|Over the last couple of weeks, tensions between the United States and Iran have flared and subsided, only to be reignited over the weekend as President Trump issued tweets seeming to threaten Iran’s very existence. And although many experts believe there is broad consensus in Iran that the benefits of staying in the nuclear deal negotiated in 2015 outweigh the costs of leaving, comments from the Iranian goverment this week led Bulletin columnist Ariane Tabatabai to observe that “we may be facing Iranian violations soon.”|
Then there is North Korea, which tested a new “tactical guided weapon” in mid-April and fired short-range ballistic missiles in early May. “For the first time,” write Duyeon Kim and Melissa Hanham, “Washington, Pyongyang, and Seoul are reading from the same script and agree on one thing: these missiles ought not to be called ‘missiles.’ Instead, they are being named ‘projectiles’ and ‘rockets.'” But “[A] small missile is a small missile until it starts a great big nuclear war.” Keep coming back to our nuclear risk coverage to get the latest analysis on these and other nuclear risk flashpoints.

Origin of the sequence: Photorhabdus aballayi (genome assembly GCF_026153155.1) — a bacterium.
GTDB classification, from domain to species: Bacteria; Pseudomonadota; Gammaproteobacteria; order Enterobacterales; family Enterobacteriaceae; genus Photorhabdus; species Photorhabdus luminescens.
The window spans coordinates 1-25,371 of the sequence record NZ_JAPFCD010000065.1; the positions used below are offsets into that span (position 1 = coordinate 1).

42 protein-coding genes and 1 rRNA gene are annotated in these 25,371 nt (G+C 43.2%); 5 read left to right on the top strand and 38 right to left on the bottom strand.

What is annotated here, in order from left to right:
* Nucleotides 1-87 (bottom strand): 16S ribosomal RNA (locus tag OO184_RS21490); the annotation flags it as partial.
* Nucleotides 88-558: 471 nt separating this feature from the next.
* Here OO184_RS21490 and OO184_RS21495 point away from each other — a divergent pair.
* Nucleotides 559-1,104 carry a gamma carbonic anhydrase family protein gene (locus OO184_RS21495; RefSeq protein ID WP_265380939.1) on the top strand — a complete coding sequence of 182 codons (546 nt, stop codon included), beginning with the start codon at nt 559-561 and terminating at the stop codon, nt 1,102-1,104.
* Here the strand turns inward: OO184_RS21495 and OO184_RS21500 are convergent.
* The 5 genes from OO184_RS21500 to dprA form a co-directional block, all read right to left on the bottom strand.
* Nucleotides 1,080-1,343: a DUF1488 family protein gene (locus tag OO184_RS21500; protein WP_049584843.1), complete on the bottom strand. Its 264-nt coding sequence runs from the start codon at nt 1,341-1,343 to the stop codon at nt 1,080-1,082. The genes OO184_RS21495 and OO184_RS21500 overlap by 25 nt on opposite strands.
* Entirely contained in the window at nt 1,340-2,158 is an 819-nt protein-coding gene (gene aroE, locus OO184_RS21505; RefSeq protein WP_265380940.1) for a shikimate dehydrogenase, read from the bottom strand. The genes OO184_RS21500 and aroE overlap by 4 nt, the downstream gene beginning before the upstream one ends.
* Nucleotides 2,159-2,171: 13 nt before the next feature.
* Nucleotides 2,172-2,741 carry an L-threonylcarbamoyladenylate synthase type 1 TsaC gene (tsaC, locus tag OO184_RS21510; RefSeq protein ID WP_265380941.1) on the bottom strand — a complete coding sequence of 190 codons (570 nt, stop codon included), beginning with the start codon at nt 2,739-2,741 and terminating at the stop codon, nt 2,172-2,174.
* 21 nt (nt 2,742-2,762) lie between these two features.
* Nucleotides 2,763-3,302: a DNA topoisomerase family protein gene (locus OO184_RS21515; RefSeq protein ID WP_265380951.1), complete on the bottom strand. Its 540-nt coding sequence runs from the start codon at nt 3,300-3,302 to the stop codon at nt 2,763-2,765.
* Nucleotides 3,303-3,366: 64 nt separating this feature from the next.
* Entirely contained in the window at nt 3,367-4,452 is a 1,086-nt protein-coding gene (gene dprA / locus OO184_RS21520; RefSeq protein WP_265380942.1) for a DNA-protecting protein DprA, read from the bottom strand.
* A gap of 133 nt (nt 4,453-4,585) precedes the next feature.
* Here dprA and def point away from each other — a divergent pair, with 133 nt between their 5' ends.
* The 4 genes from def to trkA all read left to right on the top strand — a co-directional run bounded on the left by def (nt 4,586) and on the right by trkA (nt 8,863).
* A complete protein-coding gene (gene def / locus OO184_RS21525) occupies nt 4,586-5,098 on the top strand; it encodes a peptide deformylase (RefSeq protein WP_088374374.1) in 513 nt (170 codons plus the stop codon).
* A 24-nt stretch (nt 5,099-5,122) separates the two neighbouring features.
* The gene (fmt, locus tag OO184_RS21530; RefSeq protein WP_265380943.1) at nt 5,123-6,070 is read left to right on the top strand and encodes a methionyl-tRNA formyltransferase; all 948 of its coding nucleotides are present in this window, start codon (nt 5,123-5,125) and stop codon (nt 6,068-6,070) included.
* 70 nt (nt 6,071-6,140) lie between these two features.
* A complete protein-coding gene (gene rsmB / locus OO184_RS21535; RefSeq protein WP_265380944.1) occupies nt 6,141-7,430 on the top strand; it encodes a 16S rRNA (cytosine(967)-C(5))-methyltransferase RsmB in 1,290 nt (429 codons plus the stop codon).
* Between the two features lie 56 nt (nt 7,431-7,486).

Three (now four) strikes mean that Bolton should be out
North Korean missles: Size does not matter
Donald Trump and Kim Jong-un need the European Union
What Russia thinks about North Korea’s nuclear weapons
The Bulletin elevates expert voices above the noise. But as an independent, nonprofit media organization, our operations depend on the support of readers like you. Help us continue to deliver quality journalism that holds leaders accountable. Your support of our work at any level is important. In return, we promise our coverage will be understandable, influential, vigilant, solution-oriented, and fair-minded. Together we can make a difference.